May 21 with the heat setting off an early spring, the plants have doubled and are now waist high with buds starting to show.

June 12 and the maiden bloom of the plants are showing the many colors and different flower forms that can be found with the Japanese iris, Iris ensata.

A more detailed look to the different flower forms, colors, and blooming habits will be presented by Chad Harris at the Society for Japanese Iris Section Program in Des Moines, Iowa at the American Iris Society National Convention May 22-27, 2017 titled “Old There, New Here” a look at historic Japanese irises. For more information about the National, click here to go to the website.

Editor's Note: Most of this blog first appeared on Chad Harris's garden site: Mt. Pleasant Iris Farm. While specializing in water land irises of Asia, there is a good listing of other types of irises too.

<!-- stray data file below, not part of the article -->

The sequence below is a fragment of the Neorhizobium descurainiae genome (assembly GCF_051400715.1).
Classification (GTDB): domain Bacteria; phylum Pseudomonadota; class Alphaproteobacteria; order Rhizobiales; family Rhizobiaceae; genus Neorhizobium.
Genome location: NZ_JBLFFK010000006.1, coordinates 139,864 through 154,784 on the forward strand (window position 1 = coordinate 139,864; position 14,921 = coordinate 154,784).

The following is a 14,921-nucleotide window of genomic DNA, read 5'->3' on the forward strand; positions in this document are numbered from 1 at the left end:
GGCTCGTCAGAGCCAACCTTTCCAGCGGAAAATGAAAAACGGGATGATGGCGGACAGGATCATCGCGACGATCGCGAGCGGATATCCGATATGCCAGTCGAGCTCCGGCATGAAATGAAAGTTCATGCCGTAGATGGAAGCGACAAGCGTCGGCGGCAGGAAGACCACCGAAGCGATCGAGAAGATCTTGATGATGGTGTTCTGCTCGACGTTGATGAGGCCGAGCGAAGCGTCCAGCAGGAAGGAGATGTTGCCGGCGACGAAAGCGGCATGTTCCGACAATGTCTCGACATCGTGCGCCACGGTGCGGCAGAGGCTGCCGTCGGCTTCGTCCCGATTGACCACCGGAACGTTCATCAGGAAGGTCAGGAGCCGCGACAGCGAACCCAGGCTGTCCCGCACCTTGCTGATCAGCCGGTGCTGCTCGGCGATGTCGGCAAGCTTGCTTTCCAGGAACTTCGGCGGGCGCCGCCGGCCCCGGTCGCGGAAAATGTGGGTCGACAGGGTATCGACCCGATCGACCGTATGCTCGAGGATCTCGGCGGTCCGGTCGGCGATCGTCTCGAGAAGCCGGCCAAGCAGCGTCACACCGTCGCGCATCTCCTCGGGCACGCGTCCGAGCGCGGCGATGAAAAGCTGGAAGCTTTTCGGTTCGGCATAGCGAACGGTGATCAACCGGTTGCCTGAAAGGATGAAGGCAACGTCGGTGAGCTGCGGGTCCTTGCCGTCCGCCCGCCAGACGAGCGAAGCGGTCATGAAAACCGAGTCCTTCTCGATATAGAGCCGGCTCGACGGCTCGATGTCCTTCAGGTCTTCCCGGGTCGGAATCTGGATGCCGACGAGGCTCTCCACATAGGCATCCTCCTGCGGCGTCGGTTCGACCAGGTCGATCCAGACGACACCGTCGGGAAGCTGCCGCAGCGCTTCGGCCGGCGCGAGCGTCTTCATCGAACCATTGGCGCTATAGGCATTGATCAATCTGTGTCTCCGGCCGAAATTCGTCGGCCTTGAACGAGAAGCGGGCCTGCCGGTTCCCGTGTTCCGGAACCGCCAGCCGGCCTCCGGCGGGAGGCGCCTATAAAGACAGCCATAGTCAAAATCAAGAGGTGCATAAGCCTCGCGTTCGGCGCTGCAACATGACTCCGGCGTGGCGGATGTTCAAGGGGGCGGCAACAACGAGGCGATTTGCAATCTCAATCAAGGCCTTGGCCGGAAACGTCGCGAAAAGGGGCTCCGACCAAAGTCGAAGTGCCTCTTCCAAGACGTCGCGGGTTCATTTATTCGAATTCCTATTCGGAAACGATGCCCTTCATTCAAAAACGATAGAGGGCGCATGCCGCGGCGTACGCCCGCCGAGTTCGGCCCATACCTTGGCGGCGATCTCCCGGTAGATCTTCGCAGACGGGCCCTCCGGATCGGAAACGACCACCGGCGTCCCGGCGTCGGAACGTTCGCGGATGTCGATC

Monday, January 9, 2017

Developing New Pacifica Iris Hybrids

Kathleen Sayce
January 1, 2017

This could be titled the Frustrations of Developing New Hybrids. 

The current issue of Pacific Iris came out two weeks ago, and it includes sadness:  well-known irisarian Jean Witt died in 2016. Jean cast a very long shadow over many decades of iris breeding, including PCI and wide crosses between PCI and Sibiricae species. This issue celebrates her life, including decades of her work hybridizing, guiding generations of irisarians, and looks at the future of iris hybridization from the viewpoint of several current growers.

The last time we spoke, Jean told me that the world of iris breeding is still wide open. As much has been done, we have only scratched the surface, she said. New patterns, new colors, and new genetic crosses await us.